The European incarnation of Saint Nicholas is the catalyst for our American version of Santa Claus, but the differences are stark. In Europe, Saint Nicholas looks more like the pope than a jolly old elf with a round belly. He doesn’t wink, laugh, or bring copious amounts of toys. Instead, he metes out judgment in the form of approval with treats like chocolates and oranges, or rebuke with a lump of coal (or usually today, a potato). Although most Europeans are practical atheists, they see religion as merit-based—the best we can do is hope our good deeds outweigh our bad. They tend to think of God as a stern judge, not a personal savior.
In Austria, Christian and pagan traditions coexist. During the first week of December, wild beasts wearing jangling bells and chains parade through Christmas markets. Smoke billows around them while hard rock music plays in the background. Two kinds of beasts appear—Krampus is a devil-like creature with a switch and chains that accompanies Saint Nicholas in order to punish naughty children, and Perchten are beasts from the alpine regions that carry bells to drive away the winter and ghosts.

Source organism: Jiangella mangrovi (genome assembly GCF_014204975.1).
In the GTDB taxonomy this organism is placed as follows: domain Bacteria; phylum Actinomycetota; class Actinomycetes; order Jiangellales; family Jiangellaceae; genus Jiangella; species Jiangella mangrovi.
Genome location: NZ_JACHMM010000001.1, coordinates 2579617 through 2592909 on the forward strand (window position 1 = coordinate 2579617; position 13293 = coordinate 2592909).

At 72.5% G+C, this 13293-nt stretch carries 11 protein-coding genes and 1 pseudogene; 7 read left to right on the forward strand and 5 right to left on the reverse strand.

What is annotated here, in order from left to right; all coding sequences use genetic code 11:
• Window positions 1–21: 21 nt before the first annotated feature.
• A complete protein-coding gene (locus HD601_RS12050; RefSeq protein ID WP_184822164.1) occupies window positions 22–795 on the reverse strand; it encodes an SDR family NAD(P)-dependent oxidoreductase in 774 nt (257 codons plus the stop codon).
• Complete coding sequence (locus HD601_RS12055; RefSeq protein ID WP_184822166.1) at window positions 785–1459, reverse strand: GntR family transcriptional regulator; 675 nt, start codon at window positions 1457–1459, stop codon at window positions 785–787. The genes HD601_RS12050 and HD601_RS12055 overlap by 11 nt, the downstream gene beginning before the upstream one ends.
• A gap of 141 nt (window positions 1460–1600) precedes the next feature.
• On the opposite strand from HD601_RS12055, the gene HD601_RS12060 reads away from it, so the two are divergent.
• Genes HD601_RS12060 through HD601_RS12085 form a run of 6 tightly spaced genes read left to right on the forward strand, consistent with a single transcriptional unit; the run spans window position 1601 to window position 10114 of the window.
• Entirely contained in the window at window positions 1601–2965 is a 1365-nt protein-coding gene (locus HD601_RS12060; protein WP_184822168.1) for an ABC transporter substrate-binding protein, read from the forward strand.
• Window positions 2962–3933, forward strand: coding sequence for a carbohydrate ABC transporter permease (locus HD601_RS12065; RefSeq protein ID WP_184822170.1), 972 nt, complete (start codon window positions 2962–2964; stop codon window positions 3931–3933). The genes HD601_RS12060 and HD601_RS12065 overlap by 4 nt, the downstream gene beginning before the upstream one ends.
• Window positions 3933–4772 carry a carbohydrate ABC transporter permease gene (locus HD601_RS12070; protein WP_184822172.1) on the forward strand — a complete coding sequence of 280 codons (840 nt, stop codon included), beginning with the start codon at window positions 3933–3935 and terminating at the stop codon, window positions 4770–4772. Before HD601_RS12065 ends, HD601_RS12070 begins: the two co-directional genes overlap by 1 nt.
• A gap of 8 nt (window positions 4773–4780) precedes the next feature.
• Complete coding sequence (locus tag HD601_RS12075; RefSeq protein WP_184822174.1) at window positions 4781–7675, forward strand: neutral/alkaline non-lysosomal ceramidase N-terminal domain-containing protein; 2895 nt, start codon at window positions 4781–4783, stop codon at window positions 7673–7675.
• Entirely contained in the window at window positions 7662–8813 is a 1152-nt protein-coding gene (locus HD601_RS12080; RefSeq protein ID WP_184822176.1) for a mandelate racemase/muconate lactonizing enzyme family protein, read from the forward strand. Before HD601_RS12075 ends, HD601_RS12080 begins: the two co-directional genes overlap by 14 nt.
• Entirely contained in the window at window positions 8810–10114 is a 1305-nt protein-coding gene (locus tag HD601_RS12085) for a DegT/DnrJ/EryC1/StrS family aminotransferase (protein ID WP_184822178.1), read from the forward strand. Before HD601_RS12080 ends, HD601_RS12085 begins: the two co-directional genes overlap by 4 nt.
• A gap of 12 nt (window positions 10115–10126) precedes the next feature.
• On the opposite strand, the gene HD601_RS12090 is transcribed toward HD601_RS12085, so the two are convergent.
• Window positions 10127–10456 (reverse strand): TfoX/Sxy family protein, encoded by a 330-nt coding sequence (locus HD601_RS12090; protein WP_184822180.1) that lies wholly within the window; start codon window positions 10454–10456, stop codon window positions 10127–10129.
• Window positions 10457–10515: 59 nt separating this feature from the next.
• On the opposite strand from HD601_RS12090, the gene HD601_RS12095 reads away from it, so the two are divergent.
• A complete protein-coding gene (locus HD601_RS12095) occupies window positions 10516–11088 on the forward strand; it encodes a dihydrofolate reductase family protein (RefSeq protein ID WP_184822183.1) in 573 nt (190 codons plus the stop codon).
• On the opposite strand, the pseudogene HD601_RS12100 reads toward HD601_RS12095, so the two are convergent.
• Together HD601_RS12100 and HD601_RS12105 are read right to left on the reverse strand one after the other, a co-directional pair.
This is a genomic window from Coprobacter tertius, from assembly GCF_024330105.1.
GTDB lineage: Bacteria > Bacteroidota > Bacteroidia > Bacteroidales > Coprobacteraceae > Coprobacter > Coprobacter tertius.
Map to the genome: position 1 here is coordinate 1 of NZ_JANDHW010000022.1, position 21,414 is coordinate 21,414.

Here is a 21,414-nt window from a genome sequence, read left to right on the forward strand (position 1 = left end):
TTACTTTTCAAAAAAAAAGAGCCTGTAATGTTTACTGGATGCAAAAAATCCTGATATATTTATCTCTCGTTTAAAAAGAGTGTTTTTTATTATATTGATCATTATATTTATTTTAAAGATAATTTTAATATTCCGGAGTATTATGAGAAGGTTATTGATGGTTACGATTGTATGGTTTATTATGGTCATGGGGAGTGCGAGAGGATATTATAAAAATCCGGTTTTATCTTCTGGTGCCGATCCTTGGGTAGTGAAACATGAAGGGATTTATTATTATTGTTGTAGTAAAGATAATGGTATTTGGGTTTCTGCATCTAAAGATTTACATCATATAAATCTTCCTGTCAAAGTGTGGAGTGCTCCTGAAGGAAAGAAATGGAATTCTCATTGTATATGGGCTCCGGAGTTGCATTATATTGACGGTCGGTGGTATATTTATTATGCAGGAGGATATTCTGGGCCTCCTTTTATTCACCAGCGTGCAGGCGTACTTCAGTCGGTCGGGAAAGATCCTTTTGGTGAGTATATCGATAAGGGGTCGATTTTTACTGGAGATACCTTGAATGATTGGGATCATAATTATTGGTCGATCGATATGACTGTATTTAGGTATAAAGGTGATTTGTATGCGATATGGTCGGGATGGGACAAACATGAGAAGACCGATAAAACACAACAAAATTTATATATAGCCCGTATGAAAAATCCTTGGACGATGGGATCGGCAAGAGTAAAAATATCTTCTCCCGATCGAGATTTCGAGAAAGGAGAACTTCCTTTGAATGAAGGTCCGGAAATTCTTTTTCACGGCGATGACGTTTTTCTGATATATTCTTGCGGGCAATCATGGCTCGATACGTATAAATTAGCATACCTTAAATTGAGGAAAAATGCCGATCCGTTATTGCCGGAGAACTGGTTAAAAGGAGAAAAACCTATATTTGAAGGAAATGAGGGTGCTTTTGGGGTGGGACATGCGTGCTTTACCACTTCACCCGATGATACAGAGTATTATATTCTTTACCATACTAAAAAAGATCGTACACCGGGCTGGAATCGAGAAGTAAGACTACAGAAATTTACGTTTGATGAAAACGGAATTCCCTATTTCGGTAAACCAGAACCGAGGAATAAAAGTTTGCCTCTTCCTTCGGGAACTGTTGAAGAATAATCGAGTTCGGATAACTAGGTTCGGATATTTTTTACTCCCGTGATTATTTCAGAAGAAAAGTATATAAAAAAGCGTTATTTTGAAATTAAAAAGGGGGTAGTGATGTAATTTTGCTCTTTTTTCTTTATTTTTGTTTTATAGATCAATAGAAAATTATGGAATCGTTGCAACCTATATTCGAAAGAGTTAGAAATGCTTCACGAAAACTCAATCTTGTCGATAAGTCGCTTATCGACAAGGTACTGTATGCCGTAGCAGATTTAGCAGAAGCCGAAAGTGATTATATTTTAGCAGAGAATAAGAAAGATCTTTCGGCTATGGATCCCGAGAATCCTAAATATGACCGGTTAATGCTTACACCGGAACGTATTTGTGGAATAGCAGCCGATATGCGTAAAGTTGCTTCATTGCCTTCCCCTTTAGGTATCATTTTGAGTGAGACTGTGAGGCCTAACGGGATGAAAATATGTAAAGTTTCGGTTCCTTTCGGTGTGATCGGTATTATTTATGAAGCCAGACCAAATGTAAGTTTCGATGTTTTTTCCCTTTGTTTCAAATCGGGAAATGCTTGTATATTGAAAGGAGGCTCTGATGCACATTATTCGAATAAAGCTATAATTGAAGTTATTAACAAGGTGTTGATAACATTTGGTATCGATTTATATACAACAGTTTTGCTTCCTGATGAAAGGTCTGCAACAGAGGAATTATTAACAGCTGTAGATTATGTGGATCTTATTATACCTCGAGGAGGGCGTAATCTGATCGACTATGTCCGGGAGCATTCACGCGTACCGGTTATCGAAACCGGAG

At a shopping area in Thailand, children play in a glowing emoji sculpture installed beside a traditionally decorated Christmas tree. The ornaments and flourishes of the holiday fused with contemporary digital imagery reveal that Christmas is more a marketing event than an opportunity for spiritual reflection and devotion. Although Thai Buddhists don’t celebrate Christmas in their home, they may visit public spaces with Christmas decorations.
Christmas is not a national holiday in East Asia, but many shopping centers and hotels decorate for the new year in hopes of wooing vacationing tourists. These sculptures reflect that in Asia, 2018 was “The Year of the Dog” (on the left) and 2019 will be “The Year of the Pig” (on the right). The one constant of holiday decorations around the world is that they are bathed in light.